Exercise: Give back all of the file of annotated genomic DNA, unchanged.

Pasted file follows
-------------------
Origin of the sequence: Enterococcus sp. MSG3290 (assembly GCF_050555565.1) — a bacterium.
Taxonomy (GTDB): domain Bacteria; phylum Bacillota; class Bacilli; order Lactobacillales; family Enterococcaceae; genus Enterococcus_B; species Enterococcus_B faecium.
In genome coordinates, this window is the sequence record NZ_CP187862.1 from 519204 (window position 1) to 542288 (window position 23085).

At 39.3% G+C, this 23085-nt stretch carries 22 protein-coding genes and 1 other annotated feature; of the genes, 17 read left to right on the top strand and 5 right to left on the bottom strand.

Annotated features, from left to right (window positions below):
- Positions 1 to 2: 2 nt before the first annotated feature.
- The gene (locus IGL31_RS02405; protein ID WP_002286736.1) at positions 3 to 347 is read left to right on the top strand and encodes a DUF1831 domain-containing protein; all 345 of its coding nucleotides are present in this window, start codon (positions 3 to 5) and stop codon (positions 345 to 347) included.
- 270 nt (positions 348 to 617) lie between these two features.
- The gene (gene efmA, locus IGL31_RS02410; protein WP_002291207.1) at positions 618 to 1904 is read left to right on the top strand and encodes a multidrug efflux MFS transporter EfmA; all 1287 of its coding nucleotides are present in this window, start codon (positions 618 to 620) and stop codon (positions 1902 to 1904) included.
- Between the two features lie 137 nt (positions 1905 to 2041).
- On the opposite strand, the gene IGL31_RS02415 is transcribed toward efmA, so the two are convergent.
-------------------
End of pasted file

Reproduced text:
Origin of the sequence: Enterococcus sp. MSG3290 (assembly GCF_050555565.1) — a bacterium.
Taxonomy (GTDB): domain Bacteria; phylum Bacillota; class Bacilli; order Lactobacillales; family Enterococcaceae; genus Enterococcus_B; species Enterococcus_B faecium.
In genome coordinates, this window is the sequence record NZ_CP187862.1 from 519204 (window position 1) to 542288 (window position 23085).

At 39.3% G+C, this 23085-nt stretch carries 22 protein-coding genes and 1 other annotated feature; of the genes, 17 read left to right on the top strand and 5 right to left on the bottom strand.

Annotated features, from left to right (window positions below):
- Positions 1 to 2: 2 nt before the first annotated feature.
- The gene (locus IGL31_RS02405; protein ID WP_002286736.1) at positions 3 to 347 is read left to right on the top strand and encodes a DUF1831 domain-containing protein; all 345 of its coding nucleotides are present in this window, start codon (positions 3 to 5) and stop codon (positions 345 to 347) included.
- 270 nt (positions 348 to 617) lie between these two features.
- The gene (gene efmA, locus IGL31_RS02410; protein WP_002291207.1) at positions 618 to 1904 is read left to right on the top strand and encodes a multidrug efflux MFS transporter EfmA; all 1287 of its coding nucleotides are present in this window, start codon (positions 618 to 620) and stop codon (positions 1902 to 1904) included.
- Between the two features lie 137 nt (positions 1905 to 2041).
- On the opposite strand, the gene IGL31_RS02415 is transcribed toward efmA, so the two are convergent.